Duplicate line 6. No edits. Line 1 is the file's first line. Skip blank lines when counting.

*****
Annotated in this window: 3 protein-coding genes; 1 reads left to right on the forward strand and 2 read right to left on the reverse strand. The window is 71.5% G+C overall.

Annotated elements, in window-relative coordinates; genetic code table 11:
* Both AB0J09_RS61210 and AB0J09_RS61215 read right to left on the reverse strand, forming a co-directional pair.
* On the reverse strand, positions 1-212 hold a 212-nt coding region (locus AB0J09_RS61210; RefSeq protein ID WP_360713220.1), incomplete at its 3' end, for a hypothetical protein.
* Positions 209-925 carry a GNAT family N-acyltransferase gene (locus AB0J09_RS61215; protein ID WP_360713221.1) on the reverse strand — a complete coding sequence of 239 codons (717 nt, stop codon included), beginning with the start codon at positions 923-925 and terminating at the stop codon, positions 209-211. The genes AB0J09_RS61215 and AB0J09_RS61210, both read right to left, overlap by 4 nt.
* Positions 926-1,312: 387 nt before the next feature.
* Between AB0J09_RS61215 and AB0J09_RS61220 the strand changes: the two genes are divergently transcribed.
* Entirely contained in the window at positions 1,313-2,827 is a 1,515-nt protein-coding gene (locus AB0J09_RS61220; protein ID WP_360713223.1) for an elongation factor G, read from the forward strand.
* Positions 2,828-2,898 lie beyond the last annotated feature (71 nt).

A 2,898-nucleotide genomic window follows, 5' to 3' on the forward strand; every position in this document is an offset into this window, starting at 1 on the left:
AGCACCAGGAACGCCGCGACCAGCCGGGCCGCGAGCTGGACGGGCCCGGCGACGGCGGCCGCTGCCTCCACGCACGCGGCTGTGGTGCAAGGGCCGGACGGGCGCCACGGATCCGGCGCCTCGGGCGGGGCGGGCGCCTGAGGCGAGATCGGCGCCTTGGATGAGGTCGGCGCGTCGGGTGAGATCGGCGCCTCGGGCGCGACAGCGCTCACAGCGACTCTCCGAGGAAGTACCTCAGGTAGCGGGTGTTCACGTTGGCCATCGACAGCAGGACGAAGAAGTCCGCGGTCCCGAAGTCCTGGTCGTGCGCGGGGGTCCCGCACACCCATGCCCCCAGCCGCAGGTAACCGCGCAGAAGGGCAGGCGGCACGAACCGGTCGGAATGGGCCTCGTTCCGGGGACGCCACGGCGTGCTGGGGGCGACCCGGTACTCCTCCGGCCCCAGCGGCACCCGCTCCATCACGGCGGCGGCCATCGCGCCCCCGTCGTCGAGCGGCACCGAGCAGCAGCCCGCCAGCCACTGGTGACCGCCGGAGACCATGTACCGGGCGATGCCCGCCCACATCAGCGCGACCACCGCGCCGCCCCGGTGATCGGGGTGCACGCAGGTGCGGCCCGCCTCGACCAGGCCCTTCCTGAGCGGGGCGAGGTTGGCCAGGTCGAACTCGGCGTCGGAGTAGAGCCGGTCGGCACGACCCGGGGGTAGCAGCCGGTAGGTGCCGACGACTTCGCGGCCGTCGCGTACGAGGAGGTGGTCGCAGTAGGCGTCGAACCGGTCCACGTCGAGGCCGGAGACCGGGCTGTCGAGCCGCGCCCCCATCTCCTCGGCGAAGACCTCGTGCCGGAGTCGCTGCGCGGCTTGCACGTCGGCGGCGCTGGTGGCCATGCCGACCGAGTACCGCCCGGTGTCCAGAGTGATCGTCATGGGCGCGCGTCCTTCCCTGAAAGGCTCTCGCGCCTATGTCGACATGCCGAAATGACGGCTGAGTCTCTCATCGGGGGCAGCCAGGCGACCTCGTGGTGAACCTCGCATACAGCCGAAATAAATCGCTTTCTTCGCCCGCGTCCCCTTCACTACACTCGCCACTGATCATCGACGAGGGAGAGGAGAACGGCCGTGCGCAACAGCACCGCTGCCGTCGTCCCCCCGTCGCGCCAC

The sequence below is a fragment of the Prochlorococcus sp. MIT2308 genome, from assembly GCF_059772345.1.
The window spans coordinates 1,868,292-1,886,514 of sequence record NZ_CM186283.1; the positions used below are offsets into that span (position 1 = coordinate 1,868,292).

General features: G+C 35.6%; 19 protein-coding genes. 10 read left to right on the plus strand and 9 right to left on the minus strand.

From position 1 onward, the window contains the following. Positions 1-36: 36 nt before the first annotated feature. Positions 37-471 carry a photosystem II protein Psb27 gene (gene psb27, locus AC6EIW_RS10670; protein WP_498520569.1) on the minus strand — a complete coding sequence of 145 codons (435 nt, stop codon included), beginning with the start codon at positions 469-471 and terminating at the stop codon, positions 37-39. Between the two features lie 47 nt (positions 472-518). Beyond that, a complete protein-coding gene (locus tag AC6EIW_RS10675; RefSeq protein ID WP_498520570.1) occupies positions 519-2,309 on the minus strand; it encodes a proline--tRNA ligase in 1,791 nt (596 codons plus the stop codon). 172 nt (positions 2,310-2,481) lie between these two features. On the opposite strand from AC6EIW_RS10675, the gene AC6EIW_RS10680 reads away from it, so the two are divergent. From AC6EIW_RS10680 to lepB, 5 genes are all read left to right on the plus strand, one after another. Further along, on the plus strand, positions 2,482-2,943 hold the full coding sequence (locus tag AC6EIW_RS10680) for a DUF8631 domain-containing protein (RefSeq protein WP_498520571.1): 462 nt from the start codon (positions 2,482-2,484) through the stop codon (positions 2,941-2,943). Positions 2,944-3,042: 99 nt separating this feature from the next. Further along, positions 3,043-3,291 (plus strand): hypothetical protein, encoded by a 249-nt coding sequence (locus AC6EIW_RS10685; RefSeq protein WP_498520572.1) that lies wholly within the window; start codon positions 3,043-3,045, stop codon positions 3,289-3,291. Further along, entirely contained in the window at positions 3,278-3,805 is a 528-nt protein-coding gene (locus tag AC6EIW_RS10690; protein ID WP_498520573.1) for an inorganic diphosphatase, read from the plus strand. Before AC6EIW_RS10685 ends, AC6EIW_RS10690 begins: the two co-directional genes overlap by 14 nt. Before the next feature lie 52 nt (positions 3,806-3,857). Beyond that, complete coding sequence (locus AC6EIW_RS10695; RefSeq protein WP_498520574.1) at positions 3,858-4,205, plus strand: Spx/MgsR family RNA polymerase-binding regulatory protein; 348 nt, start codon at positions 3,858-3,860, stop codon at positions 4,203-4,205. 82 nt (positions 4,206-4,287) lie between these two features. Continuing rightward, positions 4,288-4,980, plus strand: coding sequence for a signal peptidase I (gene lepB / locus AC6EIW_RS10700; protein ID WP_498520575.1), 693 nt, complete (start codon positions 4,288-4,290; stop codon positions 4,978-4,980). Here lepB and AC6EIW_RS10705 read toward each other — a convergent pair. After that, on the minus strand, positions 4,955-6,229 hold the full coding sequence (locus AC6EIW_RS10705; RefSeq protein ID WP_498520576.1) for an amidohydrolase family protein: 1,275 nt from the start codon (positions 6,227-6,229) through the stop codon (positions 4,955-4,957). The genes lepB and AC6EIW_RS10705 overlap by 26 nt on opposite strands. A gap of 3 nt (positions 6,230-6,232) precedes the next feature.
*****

* Positions 926-1,312: 387 nt before the next feature.